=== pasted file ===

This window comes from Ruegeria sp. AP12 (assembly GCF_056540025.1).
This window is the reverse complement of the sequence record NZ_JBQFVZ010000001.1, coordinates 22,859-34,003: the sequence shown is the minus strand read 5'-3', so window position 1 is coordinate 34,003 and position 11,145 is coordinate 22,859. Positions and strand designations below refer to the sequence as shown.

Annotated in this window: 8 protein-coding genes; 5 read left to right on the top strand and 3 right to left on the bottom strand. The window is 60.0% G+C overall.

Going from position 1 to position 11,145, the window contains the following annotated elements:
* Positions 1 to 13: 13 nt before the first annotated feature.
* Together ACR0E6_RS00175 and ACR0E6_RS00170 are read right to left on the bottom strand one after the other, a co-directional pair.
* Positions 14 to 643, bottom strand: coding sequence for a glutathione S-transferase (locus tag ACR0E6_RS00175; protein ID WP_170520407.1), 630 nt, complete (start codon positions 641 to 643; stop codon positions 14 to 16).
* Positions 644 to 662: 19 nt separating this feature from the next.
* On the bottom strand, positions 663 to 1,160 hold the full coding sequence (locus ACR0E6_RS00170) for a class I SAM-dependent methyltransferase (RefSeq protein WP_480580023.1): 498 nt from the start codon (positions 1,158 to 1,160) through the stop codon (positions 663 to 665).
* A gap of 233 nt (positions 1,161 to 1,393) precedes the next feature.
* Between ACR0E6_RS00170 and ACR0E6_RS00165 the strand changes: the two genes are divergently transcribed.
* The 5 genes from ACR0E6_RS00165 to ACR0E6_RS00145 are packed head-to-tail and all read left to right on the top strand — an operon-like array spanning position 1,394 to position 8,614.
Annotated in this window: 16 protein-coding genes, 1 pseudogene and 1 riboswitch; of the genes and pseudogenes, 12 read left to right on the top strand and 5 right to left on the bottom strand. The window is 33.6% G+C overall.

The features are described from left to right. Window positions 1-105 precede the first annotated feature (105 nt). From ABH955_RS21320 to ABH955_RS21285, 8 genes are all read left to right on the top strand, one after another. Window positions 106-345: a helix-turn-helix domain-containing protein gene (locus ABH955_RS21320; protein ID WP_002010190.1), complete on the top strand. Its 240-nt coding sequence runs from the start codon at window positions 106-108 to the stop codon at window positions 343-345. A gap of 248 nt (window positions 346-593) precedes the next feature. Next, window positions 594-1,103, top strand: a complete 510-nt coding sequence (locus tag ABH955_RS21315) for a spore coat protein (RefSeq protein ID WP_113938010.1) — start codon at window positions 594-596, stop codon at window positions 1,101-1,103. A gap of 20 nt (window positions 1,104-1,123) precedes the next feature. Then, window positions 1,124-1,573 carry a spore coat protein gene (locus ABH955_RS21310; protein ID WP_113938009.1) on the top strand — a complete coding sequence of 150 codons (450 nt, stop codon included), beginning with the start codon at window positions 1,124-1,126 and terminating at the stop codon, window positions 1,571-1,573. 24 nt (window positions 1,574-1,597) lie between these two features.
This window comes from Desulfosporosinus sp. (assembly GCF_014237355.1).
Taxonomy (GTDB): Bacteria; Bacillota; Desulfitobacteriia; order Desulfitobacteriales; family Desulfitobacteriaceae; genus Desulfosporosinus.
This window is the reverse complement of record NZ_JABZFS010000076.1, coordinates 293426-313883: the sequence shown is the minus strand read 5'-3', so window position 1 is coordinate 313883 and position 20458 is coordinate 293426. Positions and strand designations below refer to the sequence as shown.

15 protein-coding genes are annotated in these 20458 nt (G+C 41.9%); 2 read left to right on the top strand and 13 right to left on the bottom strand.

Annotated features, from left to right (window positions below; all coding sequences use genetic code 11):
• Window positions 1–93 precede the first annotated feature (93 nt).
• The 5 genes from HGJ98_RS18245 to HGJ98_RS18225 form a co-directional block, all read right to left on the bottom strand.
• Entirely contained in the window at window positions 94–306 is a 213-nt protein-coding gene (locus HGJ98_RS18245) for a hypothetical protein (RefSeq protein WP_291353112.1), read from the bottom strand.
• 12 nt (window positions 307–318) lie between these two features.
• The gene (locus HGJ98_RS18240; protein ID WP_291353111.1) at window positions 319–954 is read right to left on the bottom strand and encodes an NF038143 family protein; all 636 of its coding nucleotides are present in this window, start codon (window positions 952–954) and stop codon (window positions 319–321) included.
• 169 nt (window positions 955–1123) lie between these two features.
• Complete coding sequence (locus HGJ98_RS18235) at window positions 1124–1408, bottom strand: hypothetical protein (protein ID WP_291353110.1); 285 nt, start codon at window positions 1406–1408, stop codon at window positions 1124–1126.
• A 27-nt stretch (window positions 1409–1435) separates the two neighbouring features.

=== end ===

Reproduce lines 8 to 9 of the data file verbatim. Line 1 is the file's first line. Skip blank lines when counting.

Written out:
* Positions 644 to 662: 19 nt separating this feature from the next.
* On the bottom strand, positions 663 to 1,160 hold the full coding sequence (locus ACR0E6_RS00170) for a class I SAM-dependent methyltransferase (RefSeq protein WP_480580023.1): 498 nt from the start codon (positions 1,158 to 1,160) through the stop codon (positions 663 to 665).